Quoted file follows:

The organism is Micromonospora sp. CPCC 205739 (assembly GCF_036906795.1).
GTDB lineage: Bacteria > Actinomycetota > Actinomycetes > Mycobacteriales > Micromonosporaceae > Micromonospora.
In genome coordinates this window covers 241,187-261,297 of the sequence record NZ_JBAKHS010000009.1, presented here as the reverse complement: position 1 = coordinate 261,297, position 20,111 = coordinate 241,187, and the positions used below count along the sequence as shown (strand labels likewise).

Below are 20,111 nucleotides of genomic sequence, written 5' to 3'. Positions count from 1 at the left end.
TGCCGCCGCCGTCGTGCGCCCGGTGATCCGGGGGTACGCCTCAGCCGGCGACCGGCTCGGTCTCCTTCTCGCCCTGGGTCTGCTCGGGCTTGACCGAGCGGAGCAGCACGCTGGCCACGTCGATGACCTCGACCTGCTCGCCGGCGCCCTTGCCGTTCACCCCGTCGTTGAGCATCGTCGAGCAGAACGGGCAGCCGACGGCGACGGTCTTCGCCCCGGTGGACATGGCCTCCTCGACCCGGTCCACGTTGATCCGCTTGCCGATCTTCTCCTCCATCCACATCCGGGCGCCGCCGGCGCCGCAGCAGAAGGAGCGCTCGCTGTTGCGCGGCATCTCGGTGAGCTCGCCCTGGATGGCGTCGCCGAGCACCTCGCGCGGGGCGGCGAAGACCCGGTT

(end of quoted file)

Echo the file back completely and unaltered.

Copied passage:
The organism is Micromonospora sp. CPCC 205739 (assembly GCF_036906795.1).
GTDB lineage: Bacteria > Actinomycetota > Actinomycetes > Mycobacteriales > Micromonosporaceae > Micromonospora.
In genome coordinates this window covers 241,187-261,297 of the sequence record NZ_JBAKHS010000009.1, presented here as the reverse complement: position 1 = coordinate 261,297, position 20,111 = coordinate 241,187, and the positions used below count along the sequence as shown (strand labels likewise).

Below are 20,111 nucleotides of genomic sequence, written 5' to 3'. Positions count from 1 at the left end.
TGCCGCCGCCGTCGTGCGCCCGGTGATCCGGGGGTACGCCTCAGCCGGCGACCGGCTCGGTCTCCTTCTCGCCCTGGGTCTGCTCGGGCTTGACCGAGCGGAGCAGCACGCTGGCCACGTCGATGACCTCGACCTGCTCGCCGGCGCCCTTGCCGTTCACCCCGTCGTTGAGCATCGTCGAGCAGAACGGGCAGCCGACGGCGACGGTCTTCGCCCCGGTGGACATGGCCTCCTCGACCCGGTCCACGTTGATCCGCTTGCCGATCTTCTCCTCCATCCACATCCGGGCGCCGCCGGCGCCGCAGCAGAAGGAGCGCTCGCTGTTGCGCGGCATCTCGGTGAGCTCGCCCTGGATGGCGTCGCCGAGCACCTCGCGCGGGGCGGCGAAGACCCGGTT